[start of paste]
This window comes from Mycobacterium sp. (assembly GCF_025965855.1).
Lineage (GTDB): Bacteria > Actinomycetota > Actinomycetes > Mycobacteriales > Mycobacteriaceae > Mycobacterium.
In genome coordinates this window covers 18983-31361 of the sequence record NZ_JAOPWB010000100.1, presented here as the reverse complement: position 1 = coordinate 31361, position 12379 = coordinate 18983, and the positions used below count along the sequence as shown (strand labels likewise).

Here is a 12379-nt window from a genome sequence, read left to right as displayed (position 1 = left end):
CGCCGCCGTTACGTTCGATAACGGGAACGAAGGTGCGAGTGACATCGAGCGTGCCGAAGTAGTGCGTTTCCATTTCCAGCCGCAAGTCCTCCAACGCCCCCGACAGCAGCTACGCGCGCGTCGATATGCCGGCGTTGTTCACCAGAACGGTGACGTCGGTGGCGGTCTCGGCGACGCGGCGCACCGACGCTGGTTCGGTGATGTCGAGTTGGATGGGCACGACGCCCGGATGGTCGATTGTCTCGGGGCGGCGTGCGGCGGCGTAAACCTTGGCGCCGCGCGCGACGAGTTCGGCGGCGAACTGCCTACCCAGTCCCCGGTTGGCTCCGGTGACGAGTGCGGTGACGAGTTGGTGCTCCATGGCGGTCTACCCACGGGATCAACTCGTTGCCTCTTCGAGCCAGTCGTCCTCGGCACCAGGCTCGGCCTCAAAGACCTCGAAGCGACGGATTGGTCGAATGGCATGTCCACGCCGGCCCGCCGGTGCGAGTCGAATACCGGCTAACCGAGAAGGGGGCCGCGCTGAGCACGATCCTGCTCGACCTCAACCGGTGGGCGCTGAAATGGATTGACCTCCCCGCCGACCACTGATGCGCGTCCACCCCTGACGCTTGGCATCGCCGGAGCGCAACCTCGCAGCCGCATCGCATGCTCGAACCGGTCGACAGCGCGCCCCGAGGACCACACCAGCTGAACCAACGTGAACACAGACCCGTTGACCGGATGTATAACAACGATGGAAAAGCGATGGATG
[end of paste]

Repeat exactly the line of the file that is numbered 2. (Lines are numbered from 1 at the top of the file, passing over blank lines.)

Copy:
Lineage (GTDB): Bacteria > Actinomycetota > Actinomycetes > Mycobacteriales > Mycobacteriaceae > Mycobacterium.